Rothesay — An entire street of homeowners in Rothesay have found a novel way to avoid future property tax hikes: they are all going to change their names.
More specifically, all 13 homeowners of Willow Crescent, as well as their children, have applied en masse to change their names to Irving.
“It seemed obvious,” said Edward Stewart, who has applied to change his name to John David Irving. “It seems the only people who don’t have to face massive property tax increases are the Irving family.”
“We thought of changing our name to Canaport,” said Edward’s wife, Colleen, who has applied to change her name to Janice Delores Irving. “But we thought that was a bit of a risk, because we can’t afford to have a big-name company lobby on our behalf.”
The idea was the brainchild of Harold Emery, who has applied to change his name to Jasper Donald Irving.
Emery, 34, who saw a massive spike in property taxes, is one of many New Brunswick residents upset that Irving properties seem to receive special treatment from the government. Earlier this month, Canaport LNG — an Irving-owned property — received a 66 percent decrease in assessment, representing $5.5 million in savings.
His wife, Wanda (soon to be Jolene Denise Irving) is pregnant with the couple’s second child. The couple have already chosen names for the yet-born babe, Julien Dirk for a boy, or Jesseca Dorothy for a girl.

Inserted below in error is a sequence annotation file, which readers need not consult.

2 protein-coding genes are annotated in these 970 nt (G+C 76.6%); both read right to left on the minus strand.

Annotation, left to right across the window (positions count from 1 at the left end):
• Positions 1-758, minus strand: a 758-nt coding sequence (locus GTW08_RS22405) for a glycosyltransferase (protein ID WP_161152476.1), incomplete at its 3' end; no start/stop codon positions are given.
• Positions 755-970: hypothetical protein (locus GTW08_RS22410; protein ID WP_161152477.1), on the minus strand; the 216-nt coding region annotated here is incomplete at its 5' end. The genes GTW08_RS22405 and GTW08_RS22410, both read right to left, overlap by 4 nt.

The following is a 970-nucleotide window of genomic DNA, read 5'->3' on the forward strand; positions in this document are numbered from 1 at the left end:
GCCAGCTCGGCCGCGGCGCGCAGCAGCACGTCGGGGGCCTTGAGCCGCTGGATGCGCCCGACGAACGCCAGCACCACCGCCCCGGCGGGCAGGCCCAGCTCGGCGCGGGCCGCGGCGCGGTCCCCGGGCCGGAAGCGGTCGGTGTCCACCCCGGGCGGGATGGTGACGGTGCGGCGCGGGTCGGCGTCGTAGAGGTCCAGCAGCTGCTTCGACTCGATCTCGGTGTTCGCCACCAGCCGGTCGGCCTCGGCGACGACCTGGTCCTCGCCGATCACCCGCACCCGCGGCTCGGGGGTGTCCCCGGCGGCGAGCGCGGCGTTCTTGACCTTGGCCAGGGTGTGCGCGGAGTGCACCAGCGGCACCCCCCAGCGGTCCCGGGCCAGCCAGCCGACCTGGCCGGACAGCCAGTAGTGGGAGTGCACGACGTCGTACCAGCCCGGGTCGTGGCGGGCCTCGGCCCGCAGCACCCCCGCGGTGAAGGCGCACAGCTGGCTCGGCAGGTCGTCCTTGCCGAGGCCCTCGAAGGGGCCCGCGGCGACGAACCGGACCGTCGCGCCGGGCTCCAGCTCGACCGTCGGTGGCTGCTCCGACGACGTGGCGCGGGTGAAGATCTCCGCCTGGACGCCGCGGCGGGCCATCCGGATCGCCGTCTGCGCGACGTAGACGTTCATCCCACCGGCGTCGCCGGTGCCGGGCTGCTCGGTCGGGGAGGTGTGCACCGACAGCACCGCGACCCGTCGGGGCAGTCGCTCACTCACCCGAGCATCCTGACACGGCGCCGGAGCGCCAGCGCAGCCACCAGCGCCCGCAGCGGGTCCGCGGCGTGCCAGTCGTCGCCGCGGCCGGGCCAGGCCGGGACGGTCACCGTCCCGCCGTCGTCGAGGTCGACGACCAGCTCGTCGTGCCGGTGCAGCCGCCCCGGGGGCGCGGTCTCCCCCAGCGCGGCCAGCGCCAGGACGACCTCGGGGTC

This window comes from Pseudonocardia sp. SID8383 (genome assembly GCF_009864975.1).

“We hope our children can now afford to live in the province, when they grow to adult age,” said Emery.
The group also plans to lobby Rothesay Council to rename the street “Irving Way,” in hopes the province will offer them similar massive tax concessions to those given a certain family of similar name.
The process should be complete in six weeks according to Stewart, but is not without cost, so the group has started a GoFundMe page seeking support from the general public to cover legal costs.
Asked if any feel guilty at asking for public funding in order to escape future tax loads, Edward shrugged.
“It’s the way things are done in the province, and now that we’re going to be Irvings, we may as well take the public’s money too.”